C.L.R. James is famous for being one of the most outspoken anti-colonial Marxist thinkers of the 20th Century. His political career started in his native Trinidad, took him through Trotskyism to the Johnson-Forest Tendency, which defined the Soviet Union as state capitalist. After being deported from the US, he spent his final years living in London and married to Selma James, the influential Marxist feminist and founder of the Wages for Housework campaign.
The merits of this book are obvious, it is a blow-by-blow account of how the slaves of Saint-Domingue became the free citizens of Haiti. For its profound social history, it has become required reading for post-colonial theorists, pan-Africanists and anti-capitalists of all stripes. The book is made more relevant by the ongoing injustices against the Haitian people by the US government and international NGOs, which have kept Haiti in a state of poverty and dependence. It is important to remind ourselves that the Haitians are proud people with a history of self-empowerment.
The flaws of the book are perhaps more interesting. James wants to paint Toussaint L’Ouverture in the same stripe as Vladimir Lenin, who James sees as actually a heroic revolutionary leader. From this error stem all the peculiar sections of the book where Toussaint’s character become the main focus. Most interestingly, James also criticizes some of Toussaint’s worst moves, correctly charging them as cowardly or counter-revolutionary, yet does not hesitate to explain them away by referring to Toussaint’s “genius.”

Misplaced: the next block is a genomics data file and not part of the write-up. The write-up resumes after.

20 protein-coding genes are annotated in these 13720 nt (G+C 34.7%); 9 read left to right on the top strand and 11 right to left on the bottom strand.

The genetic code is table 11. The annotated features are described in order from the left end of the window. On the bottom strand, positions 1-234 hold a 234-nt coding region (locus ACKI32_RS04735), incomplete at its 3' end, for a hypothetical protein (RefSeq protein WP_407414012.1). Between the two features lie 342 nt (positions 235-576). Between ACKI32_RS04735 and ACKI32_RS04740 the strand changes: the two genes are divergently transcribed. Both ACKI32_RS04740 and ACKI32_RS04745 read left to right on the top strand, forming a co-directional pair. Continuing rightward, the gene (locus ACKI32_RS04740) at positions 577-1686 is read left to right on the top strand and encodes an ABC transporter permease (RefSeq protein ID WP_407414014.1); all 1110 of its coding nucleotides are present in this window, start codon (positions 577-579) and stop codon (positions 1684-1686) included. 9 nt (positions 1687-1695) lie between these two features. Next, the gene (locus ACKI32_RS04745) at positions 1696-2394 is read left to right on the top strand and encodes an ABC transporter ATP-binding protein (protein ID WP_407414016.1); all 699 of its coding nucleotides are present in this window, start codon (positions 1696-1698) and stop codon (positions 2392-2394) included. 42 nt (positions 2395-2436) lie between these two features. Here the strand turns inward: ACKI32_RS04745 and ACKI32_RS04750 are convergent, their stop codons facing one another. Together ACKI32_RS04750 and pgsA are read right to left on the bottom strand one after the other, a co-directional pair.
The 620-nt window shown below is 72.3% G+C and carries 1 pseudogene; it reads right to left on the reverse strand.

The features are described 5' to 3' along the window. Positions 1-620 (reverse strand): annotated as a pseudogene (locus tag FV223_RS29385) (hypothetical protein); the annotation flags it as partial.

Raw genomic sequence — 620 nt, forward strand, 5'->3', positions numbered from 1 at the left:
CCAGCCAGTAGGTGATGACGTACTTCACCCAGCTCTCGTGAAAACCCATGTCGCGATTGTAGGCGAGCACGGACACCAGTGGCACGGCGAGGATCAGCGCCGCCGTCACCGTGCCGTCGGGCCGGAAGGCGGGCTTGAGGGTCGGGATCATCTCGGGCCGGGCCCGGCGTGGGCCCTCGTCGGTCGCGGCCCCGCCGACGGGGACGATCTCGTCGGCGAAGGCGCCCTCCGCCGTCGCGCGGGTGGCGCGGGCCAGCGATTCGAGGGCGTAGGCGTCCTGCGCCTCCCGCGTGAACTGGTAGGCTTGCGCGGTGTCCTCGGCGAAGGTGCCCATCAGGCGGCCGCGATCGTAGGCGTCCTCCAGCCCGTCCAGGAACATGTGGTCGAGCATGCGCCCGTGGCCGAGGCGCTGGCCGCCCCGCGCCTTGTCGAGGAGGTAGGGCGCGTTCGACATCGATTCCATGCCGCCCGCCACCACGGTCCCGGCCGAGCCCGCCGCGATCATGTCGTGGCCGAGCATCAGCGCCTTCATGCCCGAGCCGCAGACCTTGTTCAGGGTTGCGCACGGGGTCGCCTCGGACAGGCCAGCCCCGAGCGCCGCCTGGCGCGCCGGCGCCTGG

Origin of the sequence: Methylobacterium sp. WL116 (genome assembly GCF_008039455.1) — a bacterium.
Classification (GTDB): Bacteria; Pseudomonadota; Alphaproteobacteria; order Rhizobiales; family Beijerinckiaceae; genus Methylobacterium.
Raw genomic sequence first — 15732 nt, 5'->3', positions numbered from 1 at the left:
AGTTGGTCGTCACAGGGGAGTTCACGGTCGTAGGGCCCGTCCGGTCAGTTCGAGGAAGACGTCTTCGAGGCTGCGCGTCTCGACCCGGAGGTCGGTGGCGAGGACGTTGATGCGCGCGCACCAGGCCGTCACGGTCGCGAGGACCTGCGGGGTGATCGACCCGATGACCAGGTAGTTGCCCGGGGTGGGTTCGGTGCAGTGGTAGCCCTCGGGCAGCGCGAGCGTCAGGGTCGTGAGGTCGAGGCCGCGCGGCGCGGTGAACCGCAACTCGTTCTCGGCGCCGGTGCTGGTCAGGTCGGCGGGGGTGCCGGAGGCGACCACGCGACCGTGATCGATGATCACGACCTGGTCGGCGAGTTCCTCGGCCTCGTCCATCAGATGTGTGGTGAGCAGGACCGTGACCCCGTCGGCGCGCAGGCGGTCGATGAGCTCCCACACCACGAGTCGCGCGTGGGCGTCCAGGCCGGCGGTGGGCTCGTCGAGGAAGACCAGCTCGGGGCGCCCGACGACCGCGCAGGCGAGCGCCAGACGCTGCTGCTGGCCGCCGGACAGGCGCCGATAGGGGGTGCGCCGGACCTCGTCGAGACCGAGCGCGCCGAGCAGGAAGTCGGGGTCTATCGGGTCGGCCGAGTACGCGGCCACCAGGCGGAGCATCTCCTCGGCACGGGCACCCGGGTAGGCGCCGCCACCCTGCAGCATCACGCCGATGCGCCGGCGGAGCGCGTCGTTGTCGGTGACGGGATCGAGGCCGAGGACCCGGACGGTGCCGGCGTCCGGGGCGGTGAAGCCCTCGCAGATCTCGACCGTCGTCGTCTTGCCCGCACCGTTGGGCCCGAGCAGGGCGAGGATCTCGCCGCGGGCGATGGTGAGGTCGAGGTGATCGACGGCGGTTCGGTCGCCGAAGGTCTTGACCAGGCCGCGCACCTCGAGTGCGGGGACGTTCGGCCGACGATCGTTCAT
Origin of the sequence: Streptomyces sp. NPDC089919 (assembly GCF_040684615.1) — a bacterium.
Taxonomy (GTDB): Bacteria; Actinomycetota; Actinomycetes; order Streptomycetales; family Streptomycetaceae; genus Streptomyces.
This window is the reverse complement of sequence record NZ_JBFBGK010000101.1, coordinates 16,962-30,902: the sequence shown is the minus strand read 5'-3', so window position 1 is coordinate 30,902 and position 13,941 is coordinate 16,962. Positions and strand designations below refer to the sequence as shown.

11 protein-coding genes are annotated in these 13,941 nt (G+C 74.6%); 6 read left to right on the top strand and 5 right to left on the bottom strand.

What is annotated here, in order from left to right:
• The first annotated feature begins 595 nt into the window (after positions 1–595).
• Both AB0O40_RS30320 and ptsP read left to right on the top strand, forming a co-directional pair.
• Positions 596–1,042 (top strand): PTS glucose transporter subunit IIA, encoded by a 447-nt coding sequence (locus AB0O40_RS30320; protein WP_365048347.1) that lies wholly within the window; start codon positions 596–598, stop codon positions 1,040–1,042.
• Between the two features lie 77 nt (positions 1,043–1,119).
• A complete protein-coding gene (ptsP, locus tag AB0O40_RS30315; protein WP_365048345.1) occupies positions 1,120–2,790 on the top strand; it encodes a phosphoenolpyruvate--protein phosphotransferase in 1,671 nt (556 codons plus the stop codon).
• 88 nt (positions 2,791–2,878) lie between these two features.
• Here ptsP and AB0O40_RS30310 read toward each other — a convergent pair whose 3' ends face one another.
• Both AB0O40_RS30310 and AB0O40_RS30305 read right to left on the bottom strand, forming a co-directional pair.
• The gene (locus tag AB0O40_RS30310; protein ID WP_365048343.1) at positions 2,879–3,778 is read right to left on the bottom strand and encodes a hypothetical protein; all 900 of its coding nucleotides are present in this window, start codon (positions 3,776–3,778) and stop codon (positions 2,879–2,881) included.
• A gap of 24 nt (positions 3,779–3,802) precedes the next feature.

For me the bottom line is that humans instinctively desire freedom. We don’t need any authorities to create it for us, we either all create it together or we lack it. Generals like Toussaint tend to want to appeal to authority, whether Napoleon or the bourgeois Jacobins in Paris. It is a simple fact that people in power are more concerned about what other people with power think, rather than what the people think. Here lies Toussaint’s mistake, and the mistake of Leninism as well.